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The CHAIRMAN, So you would not deny it?
Mr. LaPaglia. I would not deny it.
The CHAIRMAN. Did you purchase anything at the gas

station ?
Mr. LAPAGLIA. Gas.
The CHAIRMAN, Anything else?
Mr. LAPAGLIA. No.
The CHAIRMAN. Did you purchase any gun or guns there?
Mr. LAPAGLIA. No.

The CHAIRMAN. Did anyone else purchase any in your presence or with your knowledge!

Mr. LaPaglia. Not in my presence or with my knowledge.

The CHAIRMAN. Were any guns placed in your Volkswagen? Was it your own Volkswagen?

Mr. LAPAGLIA. Yes.

The CHAIRMAN. Were any guns placed in your own Volkswagen at the gas station ?

Mr. LAPAGLI. Not to my knowledge, and I don't see how. If you know a Volkswagen bus, it is very difficult to hide anything in it. There is no separate trunk in it.

The CHAIRMAN. You went on back to the camp, didn't you?
Mr. LAPAGLIA. When?
The CHAIRMAN. After you passed the gas station.

.
Mr. LAPAGLIA. Yes.
The CHAIRMAN. Were any guns in it when you got back to camp?
Mr. LAPAGLIA. No; not that I know of.

The CHAIRMAN. Were there any guns in it when you left there to return to Chicago ?

Mr. LAPAGLLA. Not that I know of.

The CHAIRMAN. You say that no guns were seen by you, nor anybody purchasing any, nor any one placing any guns in the car, in this Volkswagen car of yours, that you were driving, from the time you left Chicago to go on the trip until you got back to Chicago with the car?

Mr. LaPaglia. Yes.

The CHAIRMAN. You state positively no guns were purchased that you know of or placed in the car that you know of during that period of time?

Mr. LAPAGLIA. Positively.
Mr. ADLERMAN. Mr. Fialkewicz-

The CHAIRMAN. May I ask you, did you have any blankets in your car? Do you remember that!

Mr. LA PAGLIA. It was in September. It could well be.

The CHAIRMAN. Did you carry blankets with you to use in the cabin, in the house, to sleep under!

Mr. LaPaglia. The blankets were supplied by the camp.

The CHAIRMAN. You had no blankets in the car of your own? I am talking about blankets you carry with you.

Mr. LaPaglia. There could have been. A Volkswagen bus has a very poor heater. On occasion, I do use blankets.

The CHAIRMAN. You own the Volkswagen, and you drove it?
Mr. LAPAGLIA. Yes, sir.
The CHAIRMAN. You would know whether you carried blankets

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with you.

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Mr. LaPaglia. I don't carry blankets in warm weather, and I would not have carried blankets. I would not have carried blankets. I don't remember what the season was like, but probably in September I would not have carried blankets. The only reason that I would carry blankets

The CHAIRMAN. Doesn't it get chilly up there in the latter part of September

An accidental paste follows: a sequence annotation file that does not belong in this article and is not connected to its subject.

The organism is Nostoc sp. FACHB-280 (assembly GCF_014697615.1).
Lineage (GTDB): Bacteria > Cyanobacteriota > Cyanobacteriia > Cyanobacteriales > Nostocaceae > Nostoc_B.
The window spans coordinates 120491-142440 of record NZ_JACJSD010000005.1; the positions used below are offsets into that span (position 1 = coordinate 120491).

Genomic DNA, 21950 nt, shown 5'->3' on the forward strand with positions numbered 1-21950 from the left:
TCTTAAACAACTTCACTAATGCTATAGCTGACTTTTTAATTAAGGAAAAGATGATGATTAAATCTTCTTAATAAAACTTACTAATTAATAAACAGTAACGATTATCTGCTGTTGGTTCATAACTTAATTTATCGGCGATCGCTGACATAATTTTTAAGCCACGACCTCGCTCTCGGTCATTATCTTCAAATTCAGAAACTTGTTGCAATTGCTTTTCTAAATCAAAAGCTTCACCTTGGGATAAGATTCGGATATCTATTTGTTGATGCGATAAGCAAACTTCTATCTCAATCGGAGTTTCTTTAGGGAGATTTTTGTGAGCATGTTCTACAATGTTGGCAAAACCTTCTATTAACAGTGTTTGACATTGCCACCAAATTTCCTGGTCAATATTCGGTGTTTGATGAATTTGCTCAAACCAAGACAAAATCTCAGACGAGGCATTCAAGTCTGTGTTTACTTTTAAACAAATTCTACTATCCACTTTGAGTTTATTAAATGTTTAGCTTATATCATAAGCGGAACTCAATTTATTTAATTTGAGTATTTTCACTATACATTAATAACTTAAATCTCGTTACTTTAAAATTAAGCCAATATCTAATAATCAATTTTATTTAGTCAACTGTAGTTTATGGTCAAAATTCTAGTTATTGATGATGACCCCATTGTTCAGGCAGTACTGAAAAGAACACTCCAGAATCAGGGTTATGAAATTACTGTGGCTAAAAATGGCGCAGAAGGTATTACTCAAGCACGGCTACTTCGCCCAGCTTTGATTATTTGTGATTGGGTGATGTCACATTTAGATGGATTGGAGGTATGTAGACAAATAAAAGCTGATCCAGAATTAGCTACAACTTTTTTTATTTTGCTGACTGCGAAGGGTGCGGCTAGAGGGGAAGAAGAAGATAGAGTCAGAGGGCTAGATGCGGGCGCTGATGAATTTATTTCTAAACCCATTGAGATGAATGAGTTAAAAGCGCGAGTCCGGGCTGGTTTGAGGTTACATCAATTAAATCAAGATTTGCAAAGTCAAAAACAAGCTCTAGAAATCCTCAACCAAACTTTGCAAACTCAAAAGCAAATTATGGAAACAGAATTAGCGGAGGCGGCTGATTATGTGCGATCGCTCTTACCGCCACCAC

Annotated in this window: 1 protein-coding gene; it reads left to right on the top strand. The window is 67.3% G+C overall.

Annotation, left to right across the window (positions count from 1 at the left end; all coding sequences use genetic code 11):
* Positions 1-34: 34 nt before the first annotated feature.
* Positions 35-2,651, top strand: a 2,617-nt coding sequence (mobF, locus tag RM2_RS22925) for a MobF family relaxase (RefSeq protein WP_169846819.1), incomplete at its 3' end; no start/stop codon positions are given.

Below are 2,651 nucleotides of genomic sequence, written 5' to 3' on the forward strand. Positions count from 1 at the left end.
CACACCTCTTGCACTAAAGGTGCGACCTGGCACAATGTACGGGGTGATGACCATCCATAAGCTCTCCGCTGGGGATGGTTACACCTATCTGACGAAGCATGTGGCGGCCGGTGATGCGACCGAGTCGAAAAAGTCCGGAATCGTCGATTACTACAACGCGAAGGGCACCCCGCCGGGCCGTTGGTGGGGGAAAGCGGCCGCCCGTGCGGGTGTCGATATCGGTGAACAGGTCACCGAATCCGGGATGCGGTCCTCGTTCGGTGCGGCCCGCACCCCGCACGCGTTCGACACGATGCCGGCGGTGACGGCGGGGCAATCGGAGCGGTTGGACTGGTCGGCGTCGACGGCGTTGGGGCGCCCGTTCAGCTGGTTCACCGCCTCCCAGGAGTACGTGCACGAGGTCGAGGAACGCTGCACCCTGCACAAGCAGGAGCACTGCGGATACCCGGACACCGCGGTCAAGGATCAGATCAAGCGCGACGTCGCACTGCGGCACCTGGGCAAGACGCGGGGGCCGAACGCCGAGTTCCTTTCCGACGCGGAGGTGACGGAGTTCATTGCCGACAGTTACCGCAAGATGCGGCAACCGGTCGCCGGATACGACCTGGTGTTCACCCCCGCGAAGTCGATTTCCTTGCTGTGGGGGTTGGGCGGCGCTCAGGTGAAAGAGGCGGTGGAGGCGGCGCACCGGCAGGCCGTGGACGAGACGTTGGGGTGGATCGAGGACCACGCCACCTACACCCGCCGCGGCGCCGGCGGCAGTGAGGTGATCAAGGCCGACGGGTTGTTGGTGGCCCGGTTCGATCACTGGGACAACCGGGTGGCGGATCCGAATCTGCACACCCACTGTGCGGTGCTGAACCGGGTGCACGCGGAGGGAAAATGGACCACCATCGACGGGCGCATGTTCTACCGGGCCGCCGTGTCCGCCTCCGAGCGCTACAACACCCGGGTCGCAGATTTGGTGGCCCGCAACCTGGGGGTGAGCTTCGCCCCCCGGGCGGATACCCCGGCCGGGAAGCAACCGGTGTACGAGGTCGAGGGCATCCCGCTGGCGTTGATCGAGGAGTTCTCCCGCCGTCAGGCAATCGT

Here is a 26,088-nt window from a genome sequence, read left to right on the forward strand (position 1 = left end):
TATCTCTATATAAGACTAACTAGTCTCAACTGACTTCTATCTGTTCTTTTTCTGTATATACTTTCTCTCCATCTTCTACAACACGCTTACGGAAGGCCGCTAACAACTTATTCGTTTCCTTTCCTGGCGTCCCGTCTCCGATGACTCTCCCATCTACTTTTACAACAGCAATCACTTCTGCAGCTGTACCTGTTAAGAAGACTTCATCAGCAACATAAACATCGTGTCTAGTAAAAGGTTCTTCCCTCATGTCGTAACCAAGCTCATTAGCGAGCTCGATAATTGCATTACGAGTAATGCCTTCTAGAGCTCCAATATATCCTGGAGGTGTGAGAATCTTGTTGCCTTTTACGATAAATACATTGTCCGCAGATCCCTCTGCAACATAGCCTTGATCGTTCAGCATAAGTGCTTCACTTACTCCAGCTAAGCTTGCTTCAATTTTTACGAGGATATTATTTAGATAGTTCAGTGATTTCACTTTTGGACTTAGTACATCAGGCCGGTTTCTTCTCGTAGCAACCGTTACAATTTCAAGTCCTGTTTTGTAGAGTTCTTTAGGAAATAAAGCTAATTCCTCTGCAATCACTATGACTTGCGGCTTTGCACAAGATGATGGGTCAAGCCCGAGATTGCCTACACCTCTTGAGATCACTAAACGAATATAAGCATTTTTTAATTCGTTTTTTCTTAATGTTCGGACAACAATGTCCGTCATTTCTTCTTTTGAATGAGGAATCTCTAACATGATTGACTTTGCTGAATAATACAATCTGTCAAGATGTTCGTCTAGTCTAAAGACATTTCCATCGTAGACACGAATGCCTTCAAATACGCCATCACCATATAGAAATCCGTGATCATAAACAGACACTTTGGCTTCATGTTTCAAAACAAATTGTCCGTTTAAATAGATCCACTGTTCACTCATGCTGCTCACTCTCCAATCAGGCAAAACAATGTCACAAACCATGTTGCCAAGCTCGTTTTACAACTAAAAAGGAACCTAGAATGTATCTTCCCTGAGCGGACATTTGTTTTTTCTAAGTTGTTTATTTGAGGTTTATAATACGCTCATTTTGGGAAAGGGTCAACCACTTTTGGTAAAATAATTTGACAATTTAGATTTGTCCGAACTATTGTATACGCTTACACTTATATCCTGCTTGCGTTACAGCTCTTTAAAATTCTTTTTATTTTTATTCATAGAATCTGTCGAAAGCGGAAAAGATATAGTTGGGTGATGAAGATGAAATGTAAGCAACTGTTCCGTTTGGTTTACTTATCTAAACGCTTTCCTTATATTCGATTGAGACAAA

Mr. LaPaglia. The camp supplies blankets, linen, everything else.

The CHAIRMAN. You did not carry them along to wrap up something? Do you remember that?

Mr. LAPAGLIA. No.
The CHAIRMAN. You are sure?
Mr. LAPAGLIA. I am sure.
The CHAIRMAN. Call your witness,
Mr. ADLERMAN. Mr. Fialkewicz.

The CHAIRMAN. Do you solemnly swear the evidence you shall give before this Senate subcommittee shall be the truth, the whole truth, and nothing but the truth?

Mr. FIALKEWICZ. I do.

TESTIMONY OF WALTER S. FIALKEWICZ

The CHAIRMAN. State your name, please.
Mr. FIALKEWICZ. Walter S. Fialkewicz.
The CHAIRMAN. Where do you live?
Mr. FIALKEWICZ. Washington, D.C., area.
The CHAIRMAN. Where?
Mr. FIALKEWICZ. Silver Spring, Md.
The CHAIRMAN. Proceed.

Mr. ADLERMAN. Mr. Fialkewicz, pursuant to my instructions, did you go to Michigan?

Mr. FIALKEWICZ. I did, sir.
The CHAIRMAN. You are working for this committee; are you?

Mr. FIALKEWICZ. I am assigned to this committee. I am an agent with the Federal Bureau of Narcotics and Dangerous Drugs, sir.

The CHAIRMAN. So, you have been assigned to this committee. You have been on loan to this committee for how long?

Mr. FIALKEWICZ. Since October 1967.
The CHAIRMAN. Now proceed.

Mr. ADLERMAN. Did you make an investigation of the trip that was described by Mr. Rose in his testimony to Circle Pines Camp in Michigan

Mr. FIALKEWICZ. I did, sir.

Mr. ADLERMAN. Will you describe the nature of your investigation and whom you spoke to and what evidence you want to cover!

Mr. FIALKEWICZ. On June 21 of this year I telephoned Mr. LaPaglia person to person.

Mr. ADLERMAN. What was the date you left?
Mr. FIALKEWICZ. I left on the 23d and arrived there on the 24th.
Mr. ADLERMAN. Proceed.
Senator Mundt. Mr. LaPaglia, do you recall that telephone call ?

Mr. LAPAGLIA. Yes. If this is the gentleman who called me and asked me about

Senator Mundt. The general location of the camp. You recall it? Mr. LAPAGLIA. Yes.

Mr. FIALKEWICZ. On the 24th, with the assistance of the Barry County sheriff's office, we made a search of the perimeter of Circle Pines Camps to locate the possible stores that may have sold guns in the area. At the Marsh Road and Tella Road intersection in Shelbyville we stopped at the Standard gas station owned and operated by one Jerry E. Coryell.

In questioning Mr. Coryell relative to any sale of weapons to any Negroes, he immediately recalled the only time he made any sales, such as we were discussing, with us in the year 1966 in the middle of September.

I have a signed, notarized affidavit from Mr. Coryell, I think the chairman has a copy of that affidavit.

The CHAIRMAN. I shall read the affidavit, and you identify it. First I will ask you to identify it.

Is that the affidavit you procured to which you have just testified?

Mr. FIALKEWICZ. This is the affidavit that I have taken from Mr. Jerry E. Coryell.

The CHAIRMAN. It has been typed. Will you read it out loud ?
Mr. BRACKETT. May I have a copy, Senator?

The CHAIRMAN. Let him look at the original copy. Do you have another copy of it!

Mr. FIALKEWICZ. The affidavit reads:

I, Jerry E. Coryell, in full understandings of my rights state that I operate and own the Standard gas station at Route 1-49344, Shelbyville, Mich.

In the middle of September 1966—I recall on a Friday evening-two carloads of young Negro men and one young white man who I thought was a Puerto Rican came to my station. They stopped and purchased a number of small items such as peanuts, cokes, potato chips. They asked me where they could purchase food staples and I directed them to Orangeville, or Sams Landing. They noticed the guns that I had in the rack and asked the price. One of the men was interested in a .22-caliber magnum Winchester, slide action with a telescopic scope. I sold this gun to him for $45.